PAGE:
Female cyclist breaks land speed record!

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Isn’t it fun to celebrate in the hard work, athleticism, and achievement of others? I was able to do just that on an impromptu weekend trip to Utah in September. I had planned a weekend getaway to explore northern Utah and the Salt Lake region when a trip to the Bonneville Salt Flats became a day for the record books.

On the weekend of September 14, 2018 the Bonneville Salt Flats held the World of Speed event, a timed land speed weekend. In this event there are no trophies, no prize money, but it holds a tightly-knit community of racers, car enthusiasts, and fans of speed. Many records were set this week. I witnessed the fasted vehicle of the weekend reach an amazing speed of 483mph with Team Vesco, and visited with a gentleman racing a 1957 Studebaker who reached an astounding 333mph with style.

Perhaps the most notable of the weekend was Denise Mueller-Korenek who shattered the previous record to become the fastest human to ride a bicycle over open ground. She pedaled her custom bicycle to reach a top speed of 183.9mph, crushing the previous men’s record of 167mph!

The Venue:

The Bonneville Salt Flats are located on the  Utah-Nevada border along I-80 and is a stretch of 30,000 acres of white, crusty salt that was once Lake Bonneville. The Great Salt Lake is a remnant of Lake Bonneville and some areas of the Salt Flat are so salty, it prevents vegetation or growth of any kind. Now, the Salt Flats act as a unique tourist destination and an ideal venue for world renowned racing.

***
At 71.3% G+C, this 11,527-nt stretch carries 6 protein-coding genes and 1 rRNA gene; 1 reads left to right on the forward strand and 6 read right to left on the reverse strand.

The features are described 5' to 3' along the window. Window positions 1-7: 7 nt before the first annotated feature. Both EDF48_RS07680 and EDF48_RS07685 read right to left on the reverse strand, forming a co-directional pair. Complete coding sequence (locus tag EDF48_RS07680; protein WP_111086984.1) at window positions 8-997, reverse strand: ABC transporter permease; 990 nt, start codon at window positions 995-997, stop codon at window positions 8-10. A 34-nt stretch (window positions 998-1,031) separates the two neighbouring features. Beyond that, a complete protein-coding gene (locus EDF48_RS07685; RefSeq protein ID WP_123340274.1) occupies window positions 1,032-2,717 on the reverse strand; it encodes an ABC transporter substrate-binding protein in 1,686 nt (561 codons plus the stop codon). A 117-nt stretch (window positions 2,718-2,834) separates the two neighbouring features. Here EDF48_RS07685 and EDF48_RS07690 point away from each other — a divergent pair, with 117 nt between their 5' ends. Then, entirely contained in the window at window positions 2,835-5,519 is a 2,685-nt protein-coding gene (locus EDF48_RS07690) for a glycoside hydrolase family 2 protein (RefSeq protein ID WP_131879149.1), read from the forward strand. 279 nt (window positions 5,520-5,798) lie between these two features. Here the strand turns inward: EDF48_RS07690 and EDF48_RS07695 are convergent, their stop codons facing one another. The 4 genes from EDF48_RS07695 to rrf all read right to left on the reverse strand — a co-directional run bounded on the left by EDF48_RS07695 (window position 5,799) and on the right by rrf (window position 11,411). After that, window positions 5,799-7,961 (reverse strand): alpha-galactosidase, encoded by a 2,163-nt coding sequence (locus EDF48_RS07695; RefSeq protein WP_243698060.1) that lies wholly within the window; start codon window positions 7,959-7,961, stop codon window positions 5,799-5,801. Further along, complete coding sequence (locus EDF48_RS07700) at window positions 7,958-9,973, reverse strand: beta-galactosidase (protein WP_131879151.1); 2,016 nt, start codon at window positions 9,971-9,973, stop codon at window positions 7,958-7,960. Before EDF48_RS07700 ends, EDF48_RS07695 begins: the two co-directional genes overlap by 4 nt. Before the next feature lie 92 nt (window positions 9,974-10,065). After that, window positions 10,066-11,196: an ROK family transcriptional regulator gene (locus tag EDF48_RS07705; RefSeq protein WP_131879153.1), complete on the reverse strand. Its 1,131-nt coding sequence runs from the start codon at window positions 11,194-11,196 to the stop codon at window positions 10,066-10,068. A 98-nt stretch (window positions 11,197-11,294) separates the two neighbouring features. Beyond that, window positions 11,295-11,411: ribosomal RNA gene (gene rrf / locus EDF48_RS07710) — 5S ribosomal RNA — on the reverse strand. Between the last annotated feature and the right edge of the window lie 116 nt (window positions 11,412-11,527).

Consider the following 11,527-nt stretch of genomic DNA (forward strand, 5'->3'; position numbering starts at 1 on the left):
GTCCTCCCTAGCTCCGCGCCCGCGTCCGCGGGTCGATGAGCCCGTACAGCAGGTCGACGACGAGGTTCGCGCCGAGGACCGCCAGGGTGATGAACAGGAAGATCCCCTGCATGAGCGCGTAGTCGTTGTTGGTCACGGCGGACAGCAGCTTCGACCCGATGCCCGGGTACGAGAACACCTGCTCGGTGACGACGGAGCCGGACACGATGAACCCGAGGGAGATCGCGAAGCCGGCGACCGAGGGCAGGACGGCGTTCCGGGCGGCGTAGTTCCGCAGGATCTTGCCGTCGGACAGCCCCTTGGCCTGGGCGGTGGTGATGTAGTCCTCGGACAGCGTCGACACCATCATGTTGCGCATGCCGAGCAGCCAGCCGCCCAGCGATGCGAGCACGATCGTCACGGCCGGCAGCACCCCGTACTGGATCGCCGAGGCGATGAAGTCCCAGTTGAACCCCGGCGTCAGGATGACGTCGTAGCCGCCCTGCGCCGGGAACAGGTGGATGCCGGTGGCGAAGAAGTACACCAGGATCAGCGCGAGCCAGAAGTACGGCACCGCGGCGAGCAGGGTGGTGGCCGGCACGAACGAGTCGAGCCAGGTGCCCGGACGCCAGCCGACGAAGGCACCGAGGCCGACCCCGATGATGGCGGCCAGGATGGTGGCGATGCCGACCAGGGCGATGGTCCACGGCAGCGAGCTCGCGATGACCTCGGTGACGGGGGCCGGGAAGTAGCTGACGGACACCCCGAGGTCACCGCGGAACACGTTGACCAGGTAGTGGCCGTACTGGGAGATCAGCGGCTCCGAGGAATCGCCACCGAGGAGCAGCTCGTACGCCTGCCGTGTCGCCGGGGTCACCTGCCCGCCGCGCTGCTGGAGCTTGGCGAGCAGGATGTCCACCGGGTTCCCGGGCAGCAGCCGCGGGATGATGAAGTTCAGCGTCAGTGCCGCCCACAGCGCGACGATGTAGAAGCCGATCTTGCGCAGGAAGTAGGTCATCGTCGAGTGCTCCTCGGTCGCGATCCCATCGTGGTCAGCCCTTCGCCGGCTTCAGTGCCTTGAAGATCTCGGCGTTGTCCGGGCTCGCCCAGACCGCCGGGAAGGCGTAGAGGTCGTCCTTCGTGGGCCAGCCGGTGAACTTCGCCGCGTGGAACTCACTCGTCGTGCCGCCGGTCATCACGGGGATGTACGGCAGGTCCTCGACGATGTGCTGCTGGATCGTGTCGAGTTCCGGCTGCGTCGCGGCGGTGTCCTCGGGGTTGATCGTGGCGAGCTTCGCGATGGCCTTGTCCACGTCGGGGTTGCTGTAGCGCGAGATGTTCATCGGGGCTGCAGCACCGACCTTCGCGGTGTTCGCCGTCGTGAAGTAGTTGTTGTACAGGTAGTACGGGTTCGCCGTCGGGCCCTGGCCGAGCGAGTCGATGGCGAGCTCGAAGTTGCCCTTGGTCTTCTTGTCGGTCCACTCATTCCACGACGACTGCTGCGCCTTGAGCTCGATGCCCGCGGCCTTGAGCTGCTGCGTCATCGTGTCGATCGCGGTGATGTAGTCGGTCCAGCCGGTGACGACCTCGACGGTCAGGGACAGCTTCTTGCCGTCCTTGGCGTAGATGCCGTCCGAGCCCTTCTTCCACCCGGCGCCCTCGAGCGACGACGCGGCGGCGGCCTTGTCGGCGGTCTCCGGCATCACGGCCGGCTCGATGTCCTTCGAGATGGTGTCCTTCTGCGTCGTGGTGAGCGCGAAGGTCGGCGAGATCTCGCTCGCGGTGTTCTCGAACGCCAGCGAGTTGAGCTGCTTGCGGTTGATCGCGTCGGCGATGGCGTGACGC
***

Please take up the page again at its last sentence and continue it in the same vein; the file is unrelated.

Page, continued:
The History:

Paced bicycle land speed records have been recorded for over 100 years. This category was originally invented, recorded, and established in 1899 when Charles “Mile a Minute” Murphy pedaled a bicycle 60mph while drafting behind a train.  Since then, speeds have steadily increased, breaking the 100mph mark in 1941 when the French cyclist Alfred Letourneur drafted behind a race car.  The most recent male record was set by Fred Rompleberg in 1995 at 167mph at the Bonneville Salt Flats and has held his title… until now.

The Team:

Like many accomplishments, obtaining this record was a team effort through Project Speed. The cyclist, Mueller-Korenek, had been racing since her teenage years. She then retired from cycling events to work and raise a family. Twenty-three years later her coach John Howard, an accomplished cyclist and previous land speed record holder himself, convinced her to rejoin the racing community and train for speed cycling. Mueller-Korenek needed a pace car driver; Shea Holbrook, who is a proficient driver, drove the dragster that pulled Mueller-Korenek and provided the draft to cycle up to 183.9mph.  Coming out of retirement in her 40s and now age 45 and mother of 3, Mueller-Korenek held the previous female record of 147mph which she set in 2016.

 

The Bike:

Mueller-Korenek’s bicycle is custom made and designed for high speed travel. She has 17” motorcycle tires and a carbon fiber low and long frame to dampen vibration and provide stability at high speed, special gearing, and custom drive train to allow her to travel 130 feet on one pedal stroke on Bonneville’s salt surface.  Because the bike is designed for high speeds, Mueller-Korenek must be pulled to a speed of about 50mph or more behind a dragster by Holbrook before being able to effectively pedal the last 3 miles powerfully, increasing her speed to 183.9mph.

The Training:

Mueller-Korenek has trained for the land speed record by sport-specific training. She regularly participates in fitness workouts, cycling workouts, and speed workouts on a Velodrome. She also trains by mimicking her event; getting on the custom bike and practicing for speed behind a dragster. She has an experienced coach on her team to push her to be the fastest.

The Results:

Mueller-Korenek is now the Guinness World Record holder for “fastest bicycle speed in slipstream” recorded at 183.9mph set on September 16, 2018. Although this category is separated by gender, she is mentioned to have surpassed the male record as well, set in 1995 at 167mph. So what’s next? Sometimes you need to bask in the celebration and enjoy the result which months of training have created.  I’ll cheer her on to whatever comes next. Congratulations, Denise!

Dr. Kirsten Oeffling is a physical therapist at Colorado In Motion